10 Ways: Coastal Gardening Ideas

coastal gardening ideas

1. Plant Lush Layers. From towering shade trees to midsize shrubs to low-lying ground cover, using different-size plants creates textured layers. Here is a great example of coastal gardening in layers. Start with a low layer of deep-purple ground cover that won’t exceed 12 inches tall, a medium layer of flaming orange bromeliads and feathery green cycads, and an uppermost canopy of palms.

2. Allow For a Water Feature. Whether you turn a decorative pot into a fountain or have the space to create a larger garden with a waterfall, a water feature is a dramatic touch that provides tranquility and drowns out city noises.

3. Incorporate Natural Stone Accents. In Florida, limestone or key stone would be a natural stone from the area, which has a lot of coral reef in it. In place of ground cover or between pavers and stones, use black river rock, a common element in tropical landscapes.

4. Decorate with Cheerful Vines. Bright-pink bougainvillea is always good for adding bursts of color to a predominantly green garden. Teak benches, like those found in the gardens of Bali, add old-world tropical charm. Though native to the tropics, bougainvillea, passion flower, and golden trumpet can be planted as annuals in temperate-zone gardens and will thrive with lots of sunshine.

5. Overboard With Green. To make your coastal outdoor living space visually more interesting, use various shades of green and create texture by mixing leaves in different sizes and shapes, such as low-lying, fernlike palms with the large, broad leaves of philodendrons.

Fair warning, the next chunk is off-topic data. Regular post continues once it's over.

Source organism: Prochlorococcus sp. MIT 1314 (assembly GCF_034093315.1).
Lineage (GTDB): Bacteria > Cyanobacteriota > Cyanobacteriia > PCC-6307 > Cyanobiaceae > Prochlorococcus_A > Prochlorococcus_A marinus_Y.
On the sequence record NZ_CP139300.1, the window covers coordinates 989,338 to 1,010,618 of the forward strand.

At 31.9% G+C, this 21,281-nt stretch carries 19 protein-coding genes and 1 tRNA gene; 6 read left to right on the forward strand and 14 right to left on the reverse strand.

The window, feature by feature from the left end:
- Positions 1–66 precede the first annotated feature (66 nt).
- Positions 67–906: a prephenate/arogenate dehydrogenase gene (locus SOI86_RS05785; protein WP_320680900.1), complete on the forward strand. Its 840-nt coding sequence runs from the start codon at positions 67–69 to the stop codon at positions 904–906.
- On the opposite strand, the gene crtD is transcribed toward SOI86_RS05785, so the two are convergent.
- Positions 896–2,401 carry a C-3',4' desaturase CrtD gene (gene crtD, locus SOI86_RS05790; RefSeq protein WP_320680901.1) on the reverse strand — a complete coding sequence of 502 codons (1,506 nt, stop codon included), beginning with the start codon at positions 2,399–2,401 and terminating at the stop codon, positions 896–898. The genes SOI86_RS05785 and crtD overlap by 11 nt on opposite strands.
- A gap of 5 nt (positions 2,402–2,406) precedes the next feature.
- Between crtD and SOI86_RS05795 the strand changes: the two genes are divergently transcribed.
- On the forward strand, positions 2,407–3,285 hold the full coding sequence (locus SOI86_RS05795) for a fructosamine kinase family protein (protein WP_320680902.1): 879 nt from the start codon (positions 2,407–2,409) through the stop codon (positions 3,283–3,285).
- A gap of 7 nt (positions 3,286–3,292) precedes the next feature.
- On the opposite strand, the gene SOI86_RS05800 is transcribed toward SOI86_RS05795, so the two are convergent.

6. Attract Butterflies with a Mass of Wildflowers. In sunny, open areas, purple Mexican salvia and yellow bulbine create a colorful habitat that attracts butterflies and hummingbirds.

7. Fill Your Containers. Slow-growing trees, like Florida silver palms, or bromeliads, with their spiked leaves and extremely long-lasting blooms, become a striking focal point on a patio, terrace, or balcony. Triangle palms are sculptural, and take low light conditions surprisingly well, pair them with bromeliads with a similar silver/blue color, such as tillandsia and Aechmea fasciata. Nestle the bromeliads into a bed of dark gray river rock of various sizes.

8. Choose Large-leafed Plants. Reminiscent of lush jungles and rain forests, immense leaves add drama and a distinctively tropical tone to a garden. In temperate zones, some of the hardier large- leaf species include elephant ears, philodendrons, and gunnera. Ligularia and hostas are best for smaller spaces because they won’t dominate the surrounding plants.

9. Mix in Richly Colored Foliage. Flowers are not the only source of color in a tropical garden. Foliage, with its brilliant array of hues and leaf shapes, adds variety in a more permanent form, because it doesn’t rely on bloom cycles. Pink, red, yellow, chartreuse, and purple leaves are especially effective for bringing color to shade gardens.

10. Grow Orchids As Tropical Accents. Exotic and striking, orchids instantly transport a garden to the tropics, where they often grow on the sides of trees, their roots drawing nutrients from the bark. Hang them in baskets from tree branches, and tuck potted orchids among green foliage.

10 Ways to create lovely coastal gardens this summer. Spend some time outdoors creating the perfect coastal garden oasis with these 10 easy tips.


Coastal Gardening Ideas


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